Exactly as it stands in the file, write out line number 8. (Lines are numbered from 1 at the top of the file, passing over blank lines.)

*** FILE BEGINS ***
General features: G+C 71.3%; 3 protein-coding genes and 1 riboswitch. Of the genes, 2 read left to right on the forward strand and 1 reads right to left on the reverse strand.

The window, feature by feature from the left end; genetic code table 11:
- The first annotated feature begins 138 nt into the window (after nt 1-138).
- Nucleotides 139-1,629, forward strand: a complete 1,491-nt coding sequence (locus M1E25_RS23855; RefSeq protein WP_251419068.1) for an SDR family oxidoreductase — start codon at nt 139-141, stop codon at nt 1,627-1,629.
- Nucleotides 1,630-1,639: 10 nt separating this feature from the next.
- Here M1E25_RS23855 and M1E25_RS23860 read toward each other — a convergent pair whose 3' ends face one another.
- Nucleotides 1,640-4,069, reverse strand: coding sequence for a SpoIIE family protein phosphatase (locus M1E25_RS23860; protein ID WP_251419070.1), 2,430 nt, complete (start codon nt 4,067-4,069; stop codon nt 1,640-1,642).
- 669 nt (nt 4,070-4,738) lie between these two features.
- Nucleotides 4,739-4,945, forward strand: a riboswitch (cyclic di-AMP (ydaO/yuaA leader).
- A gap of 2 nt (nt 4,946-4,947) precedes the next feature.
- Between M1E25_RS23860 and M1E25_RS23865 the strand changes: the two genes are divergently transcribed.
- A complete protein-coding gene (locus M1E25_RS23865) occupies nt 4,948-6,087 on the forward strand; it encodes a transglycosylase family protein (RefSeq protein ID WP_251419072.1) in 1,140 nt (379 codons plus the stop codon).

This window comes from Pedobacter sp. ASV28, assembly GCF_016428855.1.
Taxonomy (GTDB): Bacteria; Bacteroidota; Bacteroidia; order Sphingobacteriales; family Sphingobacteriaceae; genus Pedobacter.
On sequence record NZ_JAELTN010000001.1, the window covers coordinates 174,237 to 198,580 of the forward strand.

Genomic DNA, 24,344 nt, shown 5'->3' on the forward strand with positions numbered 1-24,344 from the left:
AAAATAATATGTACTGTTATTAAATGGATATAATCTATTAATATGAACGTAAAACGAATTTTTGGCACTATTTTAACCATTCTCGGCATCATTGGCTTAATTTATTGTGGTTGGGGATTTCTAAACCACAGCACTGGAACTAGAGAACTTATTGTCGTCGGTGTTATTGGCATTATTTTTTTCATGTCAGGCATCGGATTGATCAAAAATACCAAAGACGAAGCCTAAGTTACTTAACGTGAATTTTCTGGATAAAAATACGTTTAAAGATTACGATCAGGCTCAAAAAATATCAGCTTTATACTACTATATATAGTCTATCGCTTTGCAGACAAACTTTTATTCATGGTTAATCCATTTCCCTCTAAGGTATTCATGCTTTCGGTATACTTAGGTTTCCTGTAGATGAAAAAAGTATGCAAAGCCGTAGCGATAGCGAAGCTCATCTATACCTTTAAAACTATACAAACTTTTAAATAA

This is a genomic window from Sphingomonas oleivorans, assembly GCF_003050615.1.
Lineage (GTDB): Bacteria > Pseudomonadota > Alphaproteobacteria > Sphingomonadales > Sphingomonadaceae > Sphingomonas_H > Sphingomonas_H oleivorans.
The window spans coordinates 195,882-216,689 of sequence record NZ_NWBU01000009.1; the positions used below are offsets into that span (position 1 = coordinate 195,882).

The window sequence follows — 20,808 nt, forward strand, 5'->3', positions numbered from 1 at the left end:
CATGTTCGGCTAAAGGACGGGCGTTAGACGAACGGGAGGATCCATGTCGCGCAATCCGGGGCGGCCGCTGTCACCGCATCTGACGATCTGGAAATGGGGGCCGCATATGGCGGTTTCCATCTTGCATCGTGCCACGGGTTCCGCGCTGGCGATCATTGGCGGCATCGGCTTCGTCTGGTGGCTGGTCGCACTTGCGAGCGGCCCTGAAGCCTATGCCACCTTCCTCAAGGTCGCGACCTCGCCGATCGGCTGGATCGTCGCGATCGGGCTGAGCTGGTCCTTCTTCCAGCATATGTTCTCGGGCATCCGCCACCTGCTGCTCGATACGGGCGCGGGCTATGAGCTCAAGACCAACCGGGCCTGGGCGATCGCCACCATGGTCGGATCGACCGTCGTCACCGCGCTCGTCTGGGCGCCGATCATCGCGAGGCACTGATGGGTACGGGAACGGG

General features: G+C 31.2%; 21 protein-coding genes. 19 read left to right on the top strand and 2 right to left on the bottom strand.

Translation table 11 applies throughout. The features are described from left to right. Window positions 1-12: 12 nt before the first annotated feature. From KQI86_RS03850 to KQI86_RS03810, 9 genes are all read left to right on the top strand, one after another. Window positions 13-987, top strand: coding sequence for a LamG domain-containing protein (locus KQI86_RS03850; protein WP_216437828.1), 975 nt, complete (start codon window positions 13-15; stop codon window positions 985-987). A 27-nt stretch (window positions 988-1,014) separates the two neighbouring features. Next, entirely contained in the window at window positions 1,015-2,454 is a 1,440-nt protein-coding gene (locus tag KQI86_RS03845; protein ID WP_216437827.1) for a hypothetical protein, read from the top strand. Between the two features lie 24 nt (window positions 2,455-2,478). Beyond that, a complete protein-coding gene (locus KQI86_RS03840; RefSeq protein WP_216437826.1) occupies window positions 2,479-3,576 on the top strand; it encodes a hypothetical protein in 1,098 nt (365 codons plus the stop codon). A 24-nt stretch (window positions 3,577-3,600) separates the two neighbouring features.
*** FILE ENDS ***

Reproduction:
- 669 nt (nt 4,070-4,738) lie between these two features.